Piper’s “THE FUTURE OF JUSTIFICATION” Key Arguments pt. 1

The series on Piper’s “The Future of Justification” is continued in this post by taking a brief look at Piper’s key arguments against Wright and the New Perspective. This will be done in two parts due to length, so part two will come in the following post that will provide more arguments and Piper’s main goal with this book.


 Piper’s Key Arguments

Piper argues that what God requires regarding a person’s salvation Christ accomplished by becoming the pardon and perfection for that believer. The final suffering and death of Jesus propitiated God’s wrath against the believer. Also, Jesus’ whole life of perfect righteousness, culminating in His death, is then imputed to those who believe. God provided in Christ what God demanded from a person in the law.

N. T. Wright says, “Justification is not how someone becomes a Christian. It is the declaration that they have become a Christian.”[1] Justification “was not so much about ‘getting in’, or indeed about ‘staying in’, as about ‘how you could tell who was in’. In standard Christian theological language, it wasn’t so much about soteriology as about ecclesiology; not so much about salvation as about the church.”[2] Wright sees justification in the first century as not how someone might establish a relationship with God, but “about God’s eschatological definition, both future and present…of who was a member of his people.”[3] Piper believes Wright’s disconnected justification from the event by which a Christian is saved or enters into God’s favor. A main issue that Piper takes with Wright’s thinking is at what point is God totally for the believer; Piper sees that before conversion and faith in Christ, God’s wrath was against the believer, in contrast after conversion and union with Christ, God’s wrath is no longer against the believer. Piper counters Wright’s argument by claiming justification is the moment or the event when a believer put their faith in Jesus Christ and at that moment God is no longer against them but is for them, and counts them as acceptable, forgiven, righteous, and obedient because of their union with Christ.[4] At that moment, even though the person is ungodly, they are declared and constituted just. Where Wright, according to Piper, sees the call as the only decisive saving moment, Piper puts the call with the work of God justifying the believer.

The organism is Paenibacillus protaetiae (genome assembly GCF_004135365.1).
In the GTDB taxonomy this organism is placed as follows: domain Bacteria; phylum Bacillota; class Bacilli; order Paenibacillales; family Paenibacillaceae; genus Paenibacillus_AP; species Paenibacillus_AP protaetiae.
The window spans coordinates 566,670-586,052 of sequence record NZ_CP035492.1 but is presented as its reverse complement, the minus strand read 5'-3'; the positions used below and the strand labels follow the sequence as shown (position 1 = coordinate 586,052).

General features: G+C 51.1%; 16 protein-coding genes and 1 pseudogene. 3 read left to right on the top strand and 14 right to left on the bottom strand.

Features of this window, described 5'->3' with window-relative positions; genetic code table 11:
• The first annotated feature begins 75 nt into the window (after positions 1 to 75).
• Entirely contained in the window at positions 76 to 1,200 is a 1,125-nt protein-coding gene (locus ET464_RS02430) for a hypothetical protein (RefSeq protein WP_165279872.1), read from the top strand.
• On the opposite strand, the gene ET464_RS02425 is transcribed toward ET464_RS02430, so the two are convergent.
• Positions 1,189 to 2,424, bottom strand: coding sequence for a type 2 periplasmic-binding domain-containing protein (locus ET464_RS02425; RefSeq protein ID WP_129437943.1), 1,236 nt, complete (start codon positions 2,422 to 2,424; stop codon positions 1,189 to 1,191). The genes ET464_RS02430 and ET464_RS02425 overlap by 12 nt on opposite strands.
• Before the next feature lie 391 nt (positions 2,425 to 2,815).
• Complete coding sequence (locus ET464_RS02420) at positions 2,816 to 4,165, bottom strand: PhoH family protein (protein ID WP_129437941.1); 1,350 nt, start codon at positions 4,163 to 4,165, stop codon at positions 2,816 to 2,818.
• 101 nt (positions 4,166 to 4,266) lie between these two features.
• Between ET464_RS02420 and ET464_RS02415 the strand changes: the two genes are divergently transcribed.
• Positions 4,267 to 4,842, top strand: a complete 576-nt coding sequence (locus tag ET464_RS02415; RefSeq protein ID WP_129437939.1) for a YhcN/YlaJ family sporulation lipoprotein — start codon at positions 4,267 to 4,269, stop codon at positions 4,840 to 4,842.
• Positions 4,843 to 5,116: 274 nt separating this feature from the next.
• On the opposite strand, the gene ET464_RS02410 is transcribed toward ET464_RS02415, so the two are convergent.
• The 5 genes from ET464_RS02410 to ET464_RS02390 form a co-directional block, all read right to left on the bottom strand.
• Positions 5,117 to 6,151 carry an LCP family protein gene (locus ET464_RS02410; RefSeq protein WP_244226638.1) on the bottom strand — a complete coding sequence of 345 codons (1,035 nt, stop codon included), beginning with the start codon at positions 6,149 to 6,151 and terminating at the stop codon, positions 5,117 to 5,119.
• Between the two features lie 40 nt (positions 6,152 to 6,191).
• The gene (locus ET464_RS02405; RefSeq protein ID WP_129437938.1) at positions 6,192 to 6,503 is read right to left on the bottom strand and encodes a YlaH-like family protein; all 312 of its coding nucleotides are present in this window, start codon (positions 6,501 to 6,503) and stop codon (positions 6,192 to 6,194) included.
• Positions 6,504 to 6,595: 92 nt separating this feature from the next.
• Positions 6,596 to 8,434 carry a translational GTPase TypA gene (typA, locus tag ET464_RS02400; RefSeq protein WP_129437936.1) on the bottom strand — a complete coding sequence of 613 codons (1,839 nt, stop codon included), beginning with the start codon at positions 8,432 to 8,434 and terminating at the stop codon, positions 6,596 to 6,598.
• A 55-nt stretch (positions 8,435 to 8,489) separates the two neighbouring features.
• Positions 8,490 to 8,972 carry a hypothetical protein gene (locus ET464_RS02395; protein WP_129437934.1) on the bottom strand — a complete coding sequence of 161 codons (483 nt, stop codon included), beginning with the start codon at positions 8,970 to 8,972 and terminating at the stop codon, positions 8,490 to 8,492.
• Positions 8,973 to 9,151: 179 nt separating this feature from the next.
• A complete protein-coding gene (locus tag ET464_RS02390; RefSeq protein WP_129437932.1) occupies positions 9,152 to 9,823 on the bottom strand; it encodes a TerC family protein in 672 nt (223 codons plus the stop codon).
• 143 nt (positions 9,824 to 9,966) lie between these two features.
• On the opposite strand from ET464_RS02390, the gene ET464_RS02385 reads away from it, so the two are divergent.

Piper sees Wright’s view on the gospel as challenging and involves some provocative denials about how the gospel relates to becoming saved. Piper claims Wright does not deny that God uses the gospel of Christ’s death and resurrection and lordship over the world to save people. Wright wants to stress that there is a difference between one of the effects of the gospel—namely, personal salvation—and the proclamation of the gospel itself.[5] Piper is concerned that expressing the gospel in this manner will confuse people because it does not include the good news about salvation. In particular, if the announcement does not include news about how and why a person will not be “destroyed” by the risen Christ because of their sin, then it is not good news but actually terrible news.[6] Piper argues that unless the meaning of Jesus’ death and what He achieved is explained, it is not good news. It is good news because now reconciliation with God can be enjoyed by faith, and a person moves from God’s wrath to God’s righteous child. Piper believes in Wright’s passion to liberate the gospel from individualism to making it more historical and global, Wright leaves it vague for the individual sinner.[7]

Piper takes issue with another one of Wright’s gospel nuances. N. T. Wright argues that when Paul talks about how a person can come into a living and saving relationship with the saving God, it is not justification that “springs to his lips or pen.” Wright believes that when the gospel message about Jesus, the cross, and his resurrection is announced to a person, that through this, God works by His Spirit upon that person’s heart to believe.[8] Piper counters this thinking by pointing to Paul’s gospel sermon to the people in Antioch (Acts 13:38-39). As Paul brings his sermon to a close about how people can come to an eternal relationship with God, Piper believes Paul brings this message to a climax with justification.[9] Piper strongly disagrees with N. T. Wright’s theory that justification does not come to Paul’s lips or pen about how to have a saving relationship with God. He says, “It’s not only misleading, it’s not true to the text and it’s going to hurt the church.”[10]

to be continued…


[1] Wright, What Saint Paul Really Said, 125.

[2] Ibid, 119.

[3] Ibid, 125.

[4] Piper, The Future of Justification, 181-182.

[5] Ibid, 45-46, for multiple quotations on Wright’s view of the gospel.

[6] Ibid, 46, 81-91.

[7] Ibid, 86.

[8] Wright, What Saint Paul Really Said, 116.

[9] Piper, The Future of Justification, 20.

[10] Ibid.

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